Chuck decided it would be better if he had been simply fired. It would have put and end to his charade at work, and the seminar turned out to be nothing short of excruciating.
Faye, a red-haired woman in her mid-forties, was their "program guide" for the afternoon. It occurred to Chuck that Faye was the most helplessly absurd person he had ever encountered. She spoke with an enunciation that was forced and unnecessary. Her "jokes," if you wanted to call them that, were scripted and horrendous. And everything that came out of her mouth also came with a plastic, ear-to-ear smile. Faye wasn't a person. She was a painted, porcelain doll of a human being.
This seemed to have occurred to Chuck alone. When their eyes weren't glued to holographic images, his classmates would follow along in their workbooks with quiet obedience.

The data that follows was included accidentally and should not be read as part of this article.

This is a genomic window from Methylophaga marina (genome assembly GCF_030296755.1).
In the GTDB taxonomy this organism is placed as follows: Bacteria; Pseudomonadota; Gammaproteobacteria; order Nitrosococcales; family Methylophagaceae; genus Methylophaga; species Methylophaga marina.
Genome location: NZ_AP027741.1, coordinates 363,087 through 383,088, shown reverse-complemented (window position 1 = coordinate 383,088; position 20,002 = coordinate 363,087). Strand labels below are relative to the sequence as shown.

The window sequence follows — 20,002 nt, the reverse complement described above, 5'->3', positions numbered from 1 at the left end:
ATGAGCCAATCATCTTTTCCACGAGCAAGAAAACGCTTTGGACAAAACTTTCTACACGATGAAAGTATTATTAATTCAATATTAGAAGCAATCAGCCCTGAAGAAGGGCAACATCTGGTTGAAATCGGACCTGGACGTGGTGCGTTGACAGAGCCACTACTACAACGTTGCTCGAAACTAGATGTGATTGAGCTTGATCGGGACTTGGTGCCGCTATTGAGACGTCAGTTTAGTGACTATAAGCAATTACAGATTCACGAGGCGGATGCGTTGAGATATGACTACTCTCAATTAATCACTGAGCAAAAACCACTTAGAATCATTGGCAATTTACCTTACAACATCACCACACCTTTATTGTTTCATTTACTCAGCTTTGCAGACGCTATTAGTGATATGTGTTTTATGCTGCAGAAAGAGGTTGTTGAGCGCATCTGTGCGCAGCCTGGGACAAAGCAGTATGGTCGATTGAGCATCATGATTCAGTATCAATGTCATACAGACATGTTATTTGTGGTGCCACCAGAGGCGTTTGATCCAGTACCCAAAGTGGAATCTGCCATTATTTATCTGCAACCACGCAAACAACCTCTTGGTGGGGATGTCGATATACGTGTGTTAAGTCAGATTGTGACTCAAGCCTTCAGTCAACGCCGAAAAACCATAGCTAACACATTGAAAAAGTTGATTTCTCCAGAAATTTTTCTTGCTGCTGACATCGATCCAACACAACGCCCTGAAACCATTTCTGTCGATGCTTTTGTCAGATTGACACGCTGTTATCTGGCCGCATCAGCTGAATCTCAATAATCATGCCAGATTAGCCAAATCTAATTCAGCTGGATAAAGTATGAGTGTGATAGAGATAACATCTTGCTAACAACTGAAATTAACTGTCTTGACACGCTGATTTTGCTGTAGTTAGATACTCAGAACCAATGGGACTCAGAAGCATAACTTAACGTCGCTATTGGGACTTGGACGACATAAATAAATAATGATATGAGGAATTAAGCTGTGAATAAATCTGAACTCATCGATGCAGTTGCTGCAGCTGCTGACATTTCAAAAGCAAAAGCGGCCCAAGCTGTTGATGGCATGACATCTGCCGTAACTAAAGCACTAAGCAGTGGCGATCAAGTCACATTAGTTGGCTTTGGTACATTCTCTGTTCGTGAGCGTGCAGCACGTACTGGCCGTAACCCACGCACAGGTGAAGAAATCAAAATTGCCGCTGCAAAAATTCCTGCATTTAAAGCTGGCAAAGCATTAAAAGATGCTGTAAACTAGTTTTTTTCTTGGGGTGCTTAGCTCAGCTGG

"Okay everyone, we're doing a great job, aren't we? Now let's try to find out what step number five is in our action plan! Ready, everyone? Step number five..."
Faye was walking Chuck's class through a fill-in-the-blank exercise. It was intended to outline the steps necessary to achieve a life of fulfillment and self-worth. Chuck looked down at what he had already written.
Set realistic goals.
Reward yourself for working hard.
Stay focused on your task.
Feeling a cold shiver, Chuck looked back up at the display. He saw images of people in an office, hovering over a speakerphone. Everyone in the scene looked excited, happy, and carefree. They were busy making lists, passing out papers, pointing to charts, laughing, smiling, having a grand old time. It was so hackneyed and bogus it made Chuck feel sick.
"Excuse me, Faye?" A voice boomed from the back of the room.
Faye pointed to the man who spoke. "Yes, you sir, in the back?"
"I believe the correct answer is communicate. 'Communicate with others effectively.'"